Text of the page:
I’d hypothesize that no matter how fun it is to watch people ostentatiously screw up, it’s a bad call to turn screw-ups into entertainment. Worst Cooks in America draws something mean out of its hosts and transfers that meanness onto us viewers, puts us into a subjective and judgmental role that isn’t good for us. It does real damage to us over time, jeering at other people’s faults. It turns us cruel and, simultaneously, hypersensitive: We become so finely attuned to the mistakes of others that we live in terror of making our own mistakes. We know on some level that it’s no fun being on the other side of that pointing finger. And it’s especially ridiculous for us to sit in judgment when the vast majority of us aren’t world class chefs. Who the hell am I to sit at home with a bowl of instant ramen, my shirt dotted with broth as I say, “No, don’t flip that fish yet! Dammit! Now the skin’s going to stick to the pan.”
I’d be interested to see a version of Worst Cooks that functions as a sincere, dedicated classroom, rather than equal parts education and mockery. Something like Good Eats, but featuring a roomful of acolytes who are learning kitchen skills in real time. We’d probably skip the audition and signature dish scenes entirely, since this show is about kindness and pedagogy, and has no place for self-effacing showboating. People could ask their questions and make their mistakes without having to worry that in the editing room, those questions and mistakes will be cut together with an over-the-top eye roll from one of the hosts who’s supposed to be teaching them valuable skills.
It’s implausible. It doesn’t sound like very good TV. But at the end of the day, I feel about Worst Cooks in America the way that I feel about any reality show that asks its contestants to humiliate themselves for a chance at victory: I identify more with the humiliation than the humiliators. I hear my old boyfriend calling me babe and asking what happened. I remember how much it hurt my feelings even though I laughed at myself in the moment as I knew I was expected to. I remember how much I wished he’d said something a little nicer even if the food I’d made was admittedly inedible, and how I don’t like the idea of partaking in a culture that thinks of all those emotions as fair game for public entertainment.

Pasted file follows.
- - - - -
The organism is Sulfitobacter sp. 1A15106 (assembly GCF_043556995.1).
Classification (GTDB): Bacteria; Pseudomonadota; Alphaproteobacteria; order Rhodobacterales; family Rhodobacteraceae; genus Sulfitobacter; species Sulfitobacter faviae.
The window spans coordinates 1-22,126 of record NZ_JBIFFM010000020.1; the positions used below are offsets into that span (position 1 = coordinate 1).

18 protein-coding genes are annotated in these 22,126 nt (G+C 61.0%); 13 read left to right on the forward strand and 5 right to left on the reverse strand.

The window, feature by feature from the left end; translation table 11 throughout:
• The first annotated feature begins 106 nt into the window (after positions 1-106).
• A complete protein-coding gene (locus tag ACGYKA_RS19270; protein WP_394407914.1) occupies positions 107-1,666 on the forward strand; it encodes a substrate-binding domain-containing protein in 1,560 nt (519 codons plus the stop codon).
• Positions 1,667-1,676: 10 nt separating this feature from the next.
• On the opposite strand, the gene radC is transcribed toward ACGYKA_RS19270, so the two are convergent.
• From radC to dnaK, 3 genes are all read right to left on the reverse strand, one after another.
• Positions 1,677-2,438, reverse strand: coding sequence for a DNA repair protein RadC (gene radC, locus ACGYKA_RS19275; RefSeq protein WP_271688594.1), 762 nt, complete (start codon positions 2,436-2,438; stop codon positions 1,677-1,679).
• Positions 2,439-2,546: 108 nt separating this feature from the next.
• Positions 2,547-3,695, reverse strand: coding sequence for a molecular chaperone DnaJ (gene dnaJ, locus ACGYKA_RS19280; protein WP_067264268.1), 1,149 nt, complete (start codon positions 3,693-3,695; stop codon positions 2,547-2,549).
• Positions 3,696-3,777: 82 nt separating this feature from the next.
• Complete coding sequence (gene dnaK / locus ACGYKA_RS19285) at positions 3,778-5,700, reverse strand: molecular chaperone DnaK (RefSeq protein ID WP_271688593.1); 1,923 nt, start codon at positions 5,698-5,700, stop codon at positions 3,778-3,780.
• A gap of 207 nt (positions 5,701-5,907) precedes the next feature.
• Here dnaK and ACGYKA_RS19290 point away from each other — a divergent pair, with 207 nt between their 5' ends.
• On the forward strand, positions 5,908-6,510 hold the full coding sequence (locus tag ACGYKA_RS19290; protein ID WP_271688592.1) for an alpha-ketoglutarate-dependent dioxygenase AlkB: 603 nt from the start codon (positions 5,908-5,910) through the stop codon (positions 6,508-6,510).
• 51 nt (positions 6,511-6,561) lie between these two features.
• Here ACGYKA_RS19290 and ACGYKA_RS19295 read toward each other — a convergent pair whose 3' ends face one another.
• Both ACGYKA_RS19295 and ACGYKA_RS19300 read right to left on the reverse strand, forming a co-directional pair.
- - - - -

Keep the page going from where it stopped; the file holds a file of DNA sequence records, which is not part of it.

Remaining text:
Cooking is a sensitive thing. Most of our earliest experiences’ with it are being cooked for by a parent or guardian, someone in a caretaking role. We learn to associate cooking with care. The cooking on Worst Cooks in America rarely looks like care. It’s vulgar in its successes as well as its errors—when one of the two hosts performs even a basic kitchen task, they do it in a way that’s so loudly expert that it’s hard not to see it as showing off, even though these people have been cooking professionally for so long that this stuff is just muscle memory to them. The hosts look like they’re showing off because we’ve just seen them openly laughing at their crews of rookies for making rookie mistakes, hamming up especially basic mistakes for the camera. The whole performance is meanness after meanness. When contestants are able to absorb the knowledge that they’re supposedly here to absorb, they do so not because of the effectiveness of the hosts’ teaching, but in spite of its defects.
I haven’t seen that old boyfriend of mine in years, though as I’ve noted in a previous installment of this column, he went on to lose to Bobby Flay on an episode of Beat Bobby Flay. (Nyah, nyah.) But I wouldn’t mind making him one last plate of spaghetti Bolognese. It would be perfect this time, and nary a “babe, what happened” would pass his lips, but part of me knows that it wouldn’t matter. Because no matter how much I learn and improve in the kitchen, I need to remember that I’m not improving so I can impress people who might otherwise laugh at me. The messy work of the home kitchen is incompatible with the thankless labor of trying not to be someone who gets laughed at. Mistakes happen, even to professionals. Instead, I can cook food that I’m excited to eat, and hope it goes well, and shrug it off when it goes poorly. I’m the only audience for my cooking anymore, and nobody’s standards need to matter but my own.
Rax King is a James Beard Award-nominated bitch. Her work can also be found in Glamour, MEL Magazine, Catapult, and elsewhere. Look out for her monthly column Store-Bought Is Fine for hot takes about the Food Network, and her essay collection Tacky (Vintage 2021).